Britain's leading newspaper The Sun recently introduced Hvar island to their readers under the credo "more drugs, more drink, more sex", calling one of Croatia's most beloved destinations "new Magaluf". The UNESCO-protected island now stands branded as Sodom and Gomorrah, luring young Brits with promises of unforgettable vacation drenched in booze and sex.
To no surprise, everyone jumped to accuse the unbridled youth and their loose morals, as if the tourists took it upon themselves to personally rebrand the previously peaceful cultural destination. Local tourism boards didn't lift a finger to try and stop the transformation process of Hvar's reputation before the situation spun out of control, and why would they? As long as the income from tourism keeps steadily increasing and they can brag about spiking numbers of overnight stays, it doesn't matter where the profit comes from.
The Sun's piece seems to have shook things up a bit, and now everyone's suddenly appalled and worried – including the Mayor of Hvar Town, Rikardo Novak. The independent candidate won over the mayoral election earlier this month with a promise he'd take care of the party bonanza on the island and stop the tourism suicide on Hvar, reports Jutarnji on June 16, 2017.
Novak got worried after the controversial article was published, and took it as a dangerous incentive for further promotion of Hvar as a destination for partying and getting hammered to no end. Feeling bad about Hvar "not being a synonym for glamour and luxury" anymore, he decided it's time to take care of the abominable image of Hvar's current offer.
"Those with no money don't have anything to do on Hvar these days. In the last 15 years, we got from charging a couple of euro for a room to villas with a weekly renting fee of 15.000 euro, and that elite tourism is still 30% cheaper than the UK. Hvar is known as one of ten world's most prestigious islands for life and tourism, but the other side of that medal is getting visitors who don't know when to stop. Things have taken a bad turn in recent years. We don't want to be recognised as a destination for debauchery. Those party-goers aren't savage tourists who drink cheap bad wine, but a high-income clientele that pays for 200-kuna drinks and has an impression they can do things at Hvar they aren't able to do at home", said Novak.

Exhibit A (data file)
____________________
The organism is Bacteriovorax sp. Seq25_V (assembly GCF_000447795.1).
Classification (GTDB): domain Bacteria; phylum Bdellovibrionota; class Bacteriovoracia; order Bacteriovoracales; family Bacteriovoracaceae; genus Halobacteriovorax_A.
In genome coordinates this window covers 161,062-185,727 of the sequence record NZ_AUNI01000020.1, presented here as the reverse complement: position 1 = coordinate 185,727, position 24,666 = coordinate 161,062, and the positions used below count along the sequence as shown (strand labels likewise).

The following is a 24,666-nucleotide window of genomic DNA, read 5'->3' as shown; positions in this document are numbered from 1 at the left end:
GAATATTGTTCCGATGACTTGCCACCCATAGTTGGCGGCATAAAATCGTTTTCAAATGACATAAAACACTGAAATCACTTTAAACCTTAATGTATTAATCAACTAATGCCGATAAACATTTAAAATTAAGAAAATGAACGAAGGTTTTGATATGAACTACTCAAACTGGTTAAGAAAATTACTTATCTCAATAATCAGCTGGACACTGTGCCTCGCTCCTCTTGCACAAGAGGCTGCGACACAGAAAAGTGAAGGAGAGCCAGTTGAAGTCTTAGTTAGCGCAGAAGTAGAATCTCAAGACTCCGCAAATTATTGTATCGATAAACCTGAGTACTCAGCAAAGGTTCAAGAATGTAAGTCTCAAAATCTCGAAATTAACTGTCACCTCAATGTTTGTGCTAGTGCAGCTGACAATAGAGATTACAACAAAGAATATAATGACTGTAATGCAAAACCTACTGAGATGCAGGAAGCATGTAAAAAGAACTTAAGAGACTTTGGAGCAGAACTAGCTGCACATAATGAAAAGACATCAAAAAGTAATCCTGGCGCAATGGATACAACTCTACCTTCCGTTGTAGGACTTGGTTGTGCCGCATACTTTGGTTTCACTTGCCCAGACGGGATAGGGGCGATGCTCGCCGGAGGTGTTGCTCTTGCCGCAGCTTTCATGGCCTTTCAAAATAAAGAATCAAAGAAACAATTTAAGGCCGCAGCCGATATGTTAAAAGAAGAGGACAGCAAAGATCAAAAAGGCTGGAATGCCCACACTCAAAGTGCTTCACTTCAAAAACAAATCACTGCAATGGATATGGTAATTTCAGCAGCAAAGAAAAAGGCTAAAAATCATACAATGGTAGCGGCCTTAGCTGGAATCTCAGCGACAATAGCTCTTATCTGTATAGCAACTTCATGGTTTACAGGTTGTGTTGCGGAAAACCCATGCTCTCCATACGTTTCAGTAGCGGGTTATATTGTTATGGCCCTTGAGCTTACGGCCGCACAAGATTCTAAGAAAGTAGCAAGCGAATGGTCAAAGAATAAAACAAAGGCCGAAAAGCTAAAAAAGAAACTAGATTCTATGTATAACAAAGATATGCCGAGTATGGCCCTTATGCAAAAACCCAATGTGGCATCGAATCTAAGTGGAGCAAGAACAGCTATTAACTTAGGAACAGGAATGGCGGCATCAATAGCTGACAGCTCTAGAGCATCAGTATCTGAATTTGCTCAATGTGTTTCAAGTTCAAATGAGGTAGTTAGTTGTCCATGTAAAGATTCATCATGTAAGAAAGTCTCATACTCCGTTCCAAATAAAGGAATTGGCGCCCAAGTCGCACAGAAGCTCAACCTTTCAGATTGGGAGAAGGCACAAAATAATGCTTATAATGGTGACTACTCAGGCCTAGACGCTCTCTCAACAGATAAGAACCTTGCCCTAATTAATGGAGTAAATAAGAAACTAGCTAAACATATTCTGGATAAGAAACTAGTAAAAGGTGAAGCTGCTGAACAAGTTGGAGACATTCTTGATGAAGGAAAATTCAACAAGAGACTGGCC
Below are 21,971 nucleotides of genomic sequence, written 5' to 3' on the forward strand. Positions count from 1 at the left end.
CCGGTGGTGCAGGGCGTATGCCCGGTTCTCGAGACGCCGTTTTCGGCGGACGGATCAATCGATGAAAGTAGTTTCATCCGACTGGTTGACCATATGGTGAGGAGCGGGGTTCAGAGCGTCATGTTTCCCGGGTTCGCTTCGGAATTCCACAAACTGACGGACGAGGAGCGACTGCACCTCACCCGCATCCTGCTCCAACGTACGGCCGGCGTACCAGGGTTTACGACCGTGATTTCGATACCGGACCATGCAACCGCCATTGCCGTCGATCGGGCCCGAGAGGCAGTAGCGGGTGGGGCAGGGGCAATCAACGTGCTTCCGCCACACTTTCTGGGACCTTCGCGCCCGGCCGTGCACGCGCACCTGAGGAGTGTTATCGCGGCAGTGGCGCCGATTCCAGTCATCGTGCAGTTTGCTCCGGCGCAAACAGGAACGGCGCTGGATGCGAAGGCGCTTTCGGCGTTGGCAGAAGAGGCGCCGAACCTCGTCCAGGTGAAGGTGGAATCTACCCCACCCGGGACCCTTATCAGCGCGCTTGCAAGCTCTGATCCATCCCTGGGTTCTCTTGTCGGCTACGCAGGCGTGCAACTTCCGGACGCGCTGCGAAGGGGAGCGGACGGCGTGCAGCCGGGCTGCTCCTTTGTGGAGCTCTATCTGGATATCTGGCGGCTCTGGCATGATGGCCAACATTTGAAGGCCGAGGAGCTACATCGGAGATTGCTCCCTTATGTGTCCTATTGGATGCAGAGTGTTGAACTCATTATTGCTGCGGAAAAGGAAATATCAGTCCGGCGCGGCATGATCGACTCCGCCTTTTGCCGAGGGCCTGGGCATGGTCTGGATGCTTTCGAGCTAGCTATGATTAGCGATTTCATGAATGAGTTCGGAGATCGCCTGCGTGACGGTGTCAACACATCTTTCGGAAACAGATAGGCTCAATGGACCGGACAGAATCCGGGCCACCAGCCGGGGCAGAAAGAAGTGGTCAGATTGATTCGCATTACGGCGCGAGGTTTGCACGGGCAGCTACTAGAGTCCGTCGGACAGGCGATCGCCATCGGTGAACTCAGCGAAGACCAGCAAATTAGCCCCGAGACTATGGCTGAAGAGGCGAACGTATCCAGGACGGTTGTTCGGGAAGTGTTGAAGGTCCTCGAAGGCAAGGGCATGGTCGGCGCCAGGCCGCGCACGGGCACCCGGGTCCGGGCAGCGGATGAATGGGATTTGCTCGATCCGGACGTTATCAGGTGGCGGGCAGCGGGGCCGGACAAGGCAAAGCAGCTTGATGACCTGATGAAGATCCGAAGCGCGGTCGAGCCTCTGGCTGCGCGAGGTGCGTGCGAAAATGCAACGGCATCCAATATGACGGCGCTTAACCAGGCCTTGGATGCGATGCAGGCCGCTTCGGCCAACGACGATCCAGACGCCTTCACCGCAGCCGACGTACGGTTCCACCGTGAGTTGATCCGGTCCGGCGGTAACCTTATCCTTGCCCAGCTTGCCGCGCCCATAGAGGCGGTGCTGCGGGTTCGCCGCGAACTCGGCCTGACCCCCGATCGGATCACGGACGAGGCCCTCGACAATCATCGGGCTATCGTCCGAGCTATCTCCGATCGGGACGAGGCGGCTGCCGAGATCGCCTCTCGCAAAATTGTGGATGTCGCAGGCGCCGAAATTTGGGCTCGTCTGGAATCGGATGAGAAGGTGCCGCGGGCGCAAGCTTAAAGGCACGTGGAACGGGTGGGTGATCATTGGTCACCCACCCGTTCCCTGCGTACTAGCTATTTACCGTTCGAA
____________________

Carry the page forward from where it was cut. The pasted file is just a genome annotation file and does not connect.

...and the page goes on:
He's now on a mission to steer the town back to its former image of a place of cultural values, and remind everyone that Hvar holds five items on UNESCO world heritage lists. Partying is a danger to Hvar's tradition, says Novak, and "that can't be sold for five cocktails and all of us need to be aware of that."
Asked about the strategy of rebranding the island again, Novak said he doesn't want to turn anyone away, but that they want tourists to behave as civilised people. "Everyone needs to participate in the upcoming changes: catering business owners, locals, police. Bars and restaurants shouldn't tolerate drunk guests, the municipal officials should make sure nobody walks around the square naked, the police should prevent people from wandering around plastered, and the inspection should take care of music blasting at 2AM. All the measures are at hand, they just need to be carried out. We need to let guests know they are coming to a place of culture. We don't want to end up as strangers in our own town", said Novak.
Measures need to be carried out? Sounds like a great, exhaustive plan so far. Can't wait to see how that goes.